At the end of a long and storied career in uniform Dempsey was in a reflective mood, and the one reality he could not escape was just how much war and conflict there still was to be fought, and how many memorials to the fallen had yet to be erected.
Troubling times today for the Cold War-era weapon could mean certain dangers for the near future.
America needs to replace a rotting arsenal of nuclear weapons and counteract an increasingly boisterous Russia, the chairman of the House Armed Services Committee said Tuesday. For these reasons, it must consider the long-taboo prospect of building new nukes.
“Can we have a national conversation about building new nuclear weapons?” Rep. Mac Thornberry, R-Texas, said in remarks at the Atlantic Council in Washington, D.C. “That’s something we haven’t been able to even have a conversation about for a while, but I think we’re going to have to.”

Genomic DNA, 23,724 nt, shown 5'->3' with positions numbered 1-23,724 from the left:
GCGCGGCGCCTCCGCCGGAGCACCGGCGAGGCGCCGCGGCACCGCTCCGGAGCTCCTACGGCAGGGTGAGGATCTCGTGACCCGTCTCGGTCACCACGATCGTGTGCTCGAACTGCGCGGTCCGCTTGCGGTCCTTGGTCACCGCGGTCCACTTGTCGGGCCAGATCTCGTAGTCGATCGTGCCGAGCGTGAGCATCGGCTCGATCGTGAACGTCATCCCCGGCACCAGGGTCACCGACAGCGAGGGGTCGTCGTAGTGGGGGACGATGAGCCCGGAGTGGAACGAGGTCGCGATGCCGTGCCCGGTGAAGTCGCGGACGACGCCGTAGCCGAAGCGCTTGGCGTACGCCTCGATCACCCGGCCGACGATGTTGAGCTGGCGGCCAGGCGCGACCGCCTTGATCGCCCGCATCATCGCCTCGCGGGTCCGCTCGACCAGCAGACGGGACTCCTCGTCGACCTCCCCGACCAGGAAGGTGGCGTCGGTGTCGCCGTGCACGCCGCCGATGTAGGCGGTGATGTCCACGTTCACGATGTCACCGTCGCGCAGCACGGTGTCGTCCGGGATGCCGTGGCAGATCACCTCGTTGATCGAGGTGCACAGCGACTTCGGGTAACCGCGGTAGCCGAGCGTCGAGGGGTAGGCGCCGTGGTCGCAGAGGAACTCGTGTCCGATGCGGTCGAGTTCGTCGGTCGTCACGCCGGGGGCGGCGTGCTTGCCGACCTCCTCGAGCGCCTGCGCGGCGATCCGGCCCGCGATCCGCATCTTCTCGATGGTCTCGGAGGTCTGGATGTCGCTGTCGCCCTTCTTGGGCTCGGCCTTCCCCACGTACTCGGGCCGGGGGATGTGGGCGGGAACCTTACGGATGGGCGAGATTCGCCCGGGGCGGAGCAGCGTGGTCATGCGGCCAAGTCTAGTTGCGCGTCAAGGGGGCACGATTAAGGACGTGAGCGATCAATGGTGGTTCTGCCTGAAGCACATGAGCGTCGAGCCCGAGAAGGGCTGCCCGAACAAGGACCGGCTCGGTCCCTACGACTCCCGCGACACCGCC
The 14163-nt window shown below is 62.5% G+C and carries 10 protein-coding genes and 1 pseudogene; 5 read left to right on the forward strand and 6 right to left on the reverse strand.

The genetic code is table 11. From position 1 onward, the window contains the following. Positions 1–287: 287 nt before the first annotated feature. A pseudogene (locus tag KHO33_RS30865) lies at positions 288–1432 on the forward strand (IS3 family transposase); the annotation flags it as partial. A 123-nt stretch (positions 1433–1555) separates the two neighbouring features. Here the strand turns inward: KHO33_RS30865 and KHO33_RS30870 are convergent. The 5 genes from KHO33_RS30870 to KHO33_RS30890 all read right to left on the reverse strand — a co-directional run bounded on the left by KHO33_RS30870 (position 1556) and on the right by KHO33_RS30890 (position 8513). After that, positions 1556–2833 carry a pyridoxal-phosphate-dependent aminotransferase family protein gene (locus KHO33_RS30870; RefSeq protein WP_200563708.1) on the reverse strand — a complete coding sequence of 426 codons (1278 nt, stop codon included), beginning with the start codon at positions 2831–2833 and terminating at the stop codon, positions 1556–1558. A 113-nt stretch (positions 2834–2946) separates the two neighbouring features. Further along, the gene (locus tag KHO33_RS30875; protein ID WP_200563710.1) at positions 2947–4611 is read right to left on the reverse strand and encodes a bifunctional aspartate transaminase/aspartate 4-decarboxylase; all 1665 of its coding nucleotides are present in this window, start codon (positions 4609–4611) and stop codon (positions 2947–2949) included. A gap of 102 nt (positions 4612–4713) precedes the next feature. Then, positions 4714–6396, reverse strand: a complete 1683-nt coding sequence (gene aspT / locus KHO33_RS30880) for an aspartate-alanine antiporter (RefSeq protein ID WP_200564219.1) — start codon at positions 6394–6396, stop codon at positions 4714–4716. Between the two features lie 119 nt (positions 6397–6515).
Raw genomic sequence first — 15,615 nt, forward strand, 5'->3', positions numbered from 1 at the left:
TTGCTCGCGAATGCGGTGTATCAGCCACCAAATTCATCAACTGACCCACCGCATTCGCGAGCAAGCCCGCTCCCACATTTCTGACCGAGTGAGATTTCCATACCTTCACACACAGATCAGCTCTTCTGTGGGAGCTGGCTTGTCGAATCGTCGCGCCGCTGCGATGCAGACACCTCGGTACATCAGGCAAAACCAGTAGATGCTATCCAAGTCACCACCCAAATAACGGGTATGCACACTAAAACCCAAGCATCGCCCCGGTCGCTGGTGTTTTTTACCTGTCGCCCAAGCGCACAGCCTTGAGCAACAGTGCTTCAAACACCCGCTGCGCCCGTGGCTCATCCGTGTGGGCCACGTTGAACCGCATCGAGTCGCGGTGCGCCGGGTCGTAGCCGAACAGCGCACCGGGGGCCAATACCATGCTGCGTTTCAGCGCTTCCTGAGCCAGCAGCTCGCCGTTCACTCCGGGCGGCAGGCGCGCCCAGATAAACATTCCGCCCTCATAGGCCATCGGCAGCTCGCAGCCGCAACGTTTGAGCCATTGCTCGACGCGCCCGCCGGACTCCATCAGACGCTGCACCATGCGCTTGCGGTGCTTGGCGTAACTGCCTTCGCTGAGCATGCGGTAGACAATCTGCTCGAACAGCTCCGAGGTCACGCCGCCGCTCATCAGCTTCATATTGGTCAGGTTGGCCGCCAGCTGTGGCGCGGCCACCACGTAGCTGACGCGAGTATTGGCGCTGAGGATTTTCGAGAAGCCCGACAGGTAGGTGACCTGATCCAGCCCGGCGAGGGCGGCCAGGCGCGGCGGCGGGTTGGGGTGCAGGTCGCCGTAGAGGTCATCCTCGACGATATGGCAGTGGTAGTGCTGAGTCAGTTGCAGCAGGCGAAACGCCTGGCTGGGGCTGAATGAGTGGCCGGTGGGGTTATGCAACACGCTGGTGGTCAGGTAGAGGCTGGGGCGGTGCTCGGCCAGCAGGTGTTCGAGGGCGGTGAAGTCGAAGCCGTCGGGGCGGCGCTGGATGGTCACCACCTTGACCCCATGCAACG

Russia to add 40 new intercontinental missiles this year
Just last week, Russian President Vladimir Putin announced his plans to boost the former Soviet power’s nuclear arsenal with 40 new missiles. The plan follows a string of provocative comments from top Russian officials who consider a nuclear weapon the most effective method of countering what they consider NATO’s provocative actions in Eastern Europe.
“Russia obviously retains the right if needed to deploy its nuclear weapons anywhere on its national territory, including on the Crimean Peninsula,” Mikhail Ulyanov, head of the Russian Department for Non-Proliferation and Arms Control, said in early June.